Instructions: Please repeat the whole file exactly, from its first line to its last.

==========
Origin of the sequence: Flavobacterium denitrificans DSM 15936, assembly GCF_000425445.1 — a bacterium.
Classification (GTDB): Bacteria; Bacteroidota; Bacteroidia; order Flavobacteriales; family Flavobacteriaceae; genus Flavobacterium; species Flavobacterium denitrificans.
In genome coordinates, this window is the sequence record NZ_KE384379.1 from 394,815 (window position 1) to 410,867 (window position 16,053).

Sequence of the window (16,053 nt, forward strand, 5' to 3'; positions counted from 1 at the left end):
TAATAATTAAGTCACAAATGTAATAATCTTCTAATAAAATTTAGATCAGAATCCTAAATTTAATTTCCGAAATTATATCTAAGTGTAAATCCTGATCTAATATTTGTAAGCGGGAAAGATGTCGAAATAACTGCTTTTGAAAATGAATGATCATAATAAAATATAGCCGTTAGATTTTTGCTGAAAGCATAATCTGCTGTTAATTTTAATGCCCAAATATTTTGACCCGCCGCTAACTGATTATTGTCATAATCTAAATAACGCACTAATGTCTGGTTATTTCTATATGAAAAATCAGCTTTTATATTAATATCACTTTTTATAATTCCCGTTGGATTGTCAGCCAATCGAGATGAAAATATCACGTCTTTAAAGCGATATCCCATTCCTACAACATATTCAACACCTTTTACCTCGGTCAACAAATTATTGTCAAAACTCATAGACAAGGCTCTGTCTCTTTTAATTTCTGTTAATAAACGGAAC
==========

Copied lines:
Origin of the sequence: Flavobacterium denitrificans DSM 15936, assembly GCF_000425445.1 — a bacterium.
Classification (GTDB): Bacteria; Bacteroidota; Bacteroidia; order Flavobacteriales; family Flavobacteriaceae; genus Flavobacterium; species Flavobacterium denitrificans.
In genome coordinates, this window is the sequence record NZ_KE384379.1 from 394,815 (window position 1) to 410,867 (window position 16,053).

Sequence of the window (16,053 nt, forward strand, 5' to 3'; positions counted from 1 at the left end):
TAATAATTAAGTCACAAATGTAATAATCTTCTAATAAAATTTAGATCAGAATCCTAAATTTAATTTCCGAAATTATATCTAAGTGTAAATCCTGATCTAATATTTGTAAGCGGGAAAGATGTCGAAATAACTGCTTTTGAAAATGAATGATCATAATAAAATATAGCCGTTAGATTTTTGCTGAAAGCATAATCTGCTGTTAATTTTAATGCCCAAATATTTTGACCCGCCGCTAACTGATTATTGTCATAATCTAAATAACGCACTAATGTCTGGTTATTTCTATATGAAAAATCAGCTTTTATATTAATATCACTTTTTATAATTCCCGTTGGATTGTCAGCCAATCGAGATGAAAATATCACGTCTTTAAAGCGATATCCCATTCCTACAACATATTCAACACCTTTTACCTCGGTCAACAAATTATTGTCAAAACTCATAGACAAGGCTCTGTCTCTTTTAATTTCTGTTAATAAACGGAAC